What undermines solidarity? Four approaches and their implications for contemporary political theory

Research output: Contribution to journalArticlepeer-review

Abstract

Solidarity is crucial for realizing justice, securing public goods, and reducing domination. Yet there have been few theoretical studies of its threats and vulnerabilities. In this paper I fill this lacuna, outlining four approaches to what undermines solidarity and considering their implications for contemporary political theory. I begin by reviewing the empirical literature on solidarity, noting that its focus on diversity and individuation has yielded inconclusive results. I then develop four alternative threats to solidarity by drawing from the history of political thought, social theory, and religious studies: interpersonal dependence (Jean-Jacques Rousseau); radical evil (Immanuel Kant); self-dissolution (Émile Durkheim); and moral spectatorship (Emmanuel Levinas). Taking these threats into account, I conclude, should significantly impact our normative theorizing about solidarity. In particular, it should encourage a research agenda that attends to solidarity’s affective, esthetic, and non-rational sources.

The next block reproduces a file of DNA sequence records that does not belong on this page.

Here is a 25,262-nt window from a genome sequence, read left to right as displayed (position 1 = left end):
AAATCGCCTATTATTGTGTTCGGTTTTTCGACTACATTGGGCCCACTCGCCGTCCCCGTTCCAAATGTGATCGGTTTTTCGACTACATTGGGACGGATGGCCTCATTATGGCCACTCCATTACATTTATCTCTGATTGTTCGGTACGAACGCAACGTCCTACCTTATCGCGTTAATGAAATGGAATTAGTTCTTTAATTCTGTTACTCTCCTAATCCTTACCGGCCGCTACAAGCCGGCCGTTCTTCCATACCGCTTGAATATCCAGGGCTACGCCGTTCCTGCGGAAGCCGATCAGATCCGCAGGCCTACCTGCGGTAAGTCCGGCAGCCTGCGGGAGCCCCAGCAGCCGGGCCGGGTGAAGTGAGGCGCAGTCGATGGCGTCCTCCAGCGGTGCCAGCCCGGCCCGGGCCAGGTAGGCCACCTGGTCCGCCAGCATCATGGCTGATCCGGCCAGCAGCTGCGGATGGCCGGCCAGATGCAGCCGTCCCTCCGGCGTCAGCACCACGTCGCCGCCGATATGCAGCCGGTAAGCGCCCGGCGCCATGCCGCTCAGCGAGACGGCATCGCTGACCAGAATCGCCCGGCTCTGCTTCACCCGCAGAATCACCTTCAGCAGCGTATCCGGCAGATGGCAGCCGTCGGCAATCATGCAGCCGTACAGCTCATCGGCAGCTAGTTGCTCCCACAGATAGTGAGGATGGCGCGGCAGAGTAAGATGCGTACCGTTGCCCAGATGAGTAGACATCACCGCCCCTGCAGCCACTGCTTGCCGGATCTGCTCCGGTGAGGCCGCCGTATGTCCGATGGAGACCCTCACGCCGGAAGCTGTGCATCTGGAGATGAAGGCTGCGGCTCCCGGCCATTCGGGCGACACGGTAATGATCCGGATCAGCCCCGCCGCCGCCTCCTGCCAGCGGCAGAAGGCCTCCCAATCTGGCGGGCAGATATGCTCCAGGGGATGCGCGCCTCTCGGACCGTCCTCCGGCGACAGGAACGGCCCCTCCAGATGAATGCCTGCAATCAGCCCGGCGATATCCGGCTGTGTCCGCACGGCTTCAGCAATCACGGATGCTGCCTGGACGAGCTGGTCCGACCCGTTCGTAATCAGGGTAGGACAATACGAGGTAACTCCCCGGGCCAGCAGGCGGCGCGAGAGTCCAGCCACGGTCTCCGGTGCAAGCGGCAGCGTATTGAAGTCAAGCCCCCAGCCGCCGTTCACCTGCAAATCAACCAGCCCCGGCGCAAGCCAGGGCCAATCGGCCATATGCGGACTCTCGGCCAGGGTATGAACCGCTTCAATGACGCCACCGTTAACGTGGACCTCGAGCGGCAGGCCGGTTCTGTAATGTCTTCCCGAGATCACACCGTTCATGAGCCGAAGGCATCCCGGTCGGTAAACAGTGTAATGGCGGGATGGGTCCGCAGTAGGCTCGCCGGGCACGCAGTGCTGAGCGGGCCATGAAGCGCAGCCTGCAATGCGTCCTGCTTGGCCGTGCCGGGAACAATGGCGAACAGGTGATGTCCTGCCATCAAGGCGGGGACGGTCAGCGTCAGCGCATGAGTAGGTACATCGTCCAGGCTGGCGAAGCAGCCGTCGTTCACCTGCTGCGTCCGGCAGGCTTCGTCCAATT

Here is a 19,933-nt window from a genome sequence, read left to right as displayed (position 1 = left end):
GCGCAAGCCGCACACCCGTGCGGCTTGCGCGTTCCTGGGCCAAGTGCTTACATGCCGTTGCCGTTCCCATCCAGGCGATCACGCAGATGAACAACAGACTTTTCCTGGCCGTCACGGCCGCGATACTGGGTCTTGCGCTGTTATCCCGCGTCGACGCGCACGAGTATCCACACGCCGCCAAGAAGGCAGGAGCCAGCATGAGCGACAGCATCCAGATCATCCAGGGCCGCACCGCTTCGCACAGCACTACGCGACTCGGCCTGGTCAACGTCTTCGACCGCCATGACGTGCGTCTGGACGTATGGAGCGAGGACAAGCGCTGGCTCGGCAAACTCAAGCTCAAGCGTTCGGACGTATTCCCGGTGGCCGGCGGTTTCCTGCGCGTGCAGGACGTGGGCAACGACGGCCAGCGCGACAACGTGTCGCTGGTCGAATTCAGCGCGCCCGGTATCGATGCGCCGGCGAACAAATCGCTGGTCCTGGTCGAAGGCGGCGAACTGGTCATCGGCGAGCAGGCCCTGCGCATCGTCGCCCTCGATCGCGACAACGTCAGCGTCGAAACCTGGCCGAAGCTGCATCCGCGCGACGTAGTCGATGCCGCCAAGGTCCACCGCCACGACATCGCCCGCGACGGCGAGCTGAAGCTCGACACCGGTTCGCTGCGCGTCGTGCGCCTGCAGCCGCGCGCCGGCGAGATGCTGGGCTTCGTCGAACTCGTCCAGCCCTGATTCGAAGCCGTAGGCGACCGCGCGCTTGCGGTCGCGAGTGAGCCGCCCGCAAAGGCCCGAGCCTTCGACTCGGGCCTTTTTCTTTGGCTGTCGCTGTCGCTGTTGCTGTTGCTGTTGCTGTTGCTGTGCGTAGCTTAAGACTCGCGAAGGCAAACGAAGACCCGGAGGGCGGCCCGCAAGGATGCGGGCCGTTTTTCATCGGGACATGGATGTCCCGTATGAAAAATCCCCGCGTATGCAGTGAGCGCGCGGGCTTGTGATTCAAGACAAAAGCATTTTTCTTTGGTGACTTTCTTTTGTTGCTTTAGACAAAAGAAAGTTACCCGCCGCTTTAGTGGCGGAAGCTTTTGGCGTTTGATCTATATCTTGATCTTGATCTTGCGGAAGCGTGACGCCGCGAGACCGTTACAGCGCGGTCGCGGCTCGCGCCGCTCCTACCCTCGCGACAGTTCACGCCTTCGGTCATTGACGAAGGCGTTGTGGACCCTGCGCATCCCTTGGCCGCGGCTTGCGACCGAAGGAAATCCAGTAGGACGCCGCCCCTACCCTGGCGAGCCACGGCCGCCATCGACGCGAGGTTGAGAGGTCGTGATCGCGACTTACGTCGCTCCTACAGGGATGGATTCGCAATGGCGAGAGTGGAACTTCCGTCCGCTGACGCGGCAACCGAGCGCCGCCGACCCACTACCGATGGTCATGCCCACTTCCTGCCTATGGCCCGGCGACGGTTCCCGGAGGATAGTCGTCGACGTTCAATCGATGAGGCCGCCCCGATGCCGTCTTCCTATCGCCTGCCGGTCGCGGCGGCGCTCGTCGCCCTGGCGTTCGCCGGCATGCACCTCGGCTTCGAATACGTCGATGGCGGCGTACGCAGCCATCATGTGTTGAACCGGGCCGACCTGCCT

Original languageAmerican English
Pages (from-to)601-615
Number of pages15
JournalCritical Review of International Social and Political Philosophy
Volume21
Issue number5
DOIs
StatePublished - 3 Sep 2018
Externally publishedYes

Keywords

  • Solidarity
  • commitment
  • dependence
  • reason
  • religion
  • responsibility

All Science Journal Classification (ASJC) codes

  • Philosophy
  • Sociology and Political Science

Fingerprint

Dive into the research topics of 'What undermines solidarity? Four approaches and their implications for contemporary political theory'. Together they form a unique fingerprint.

Cite this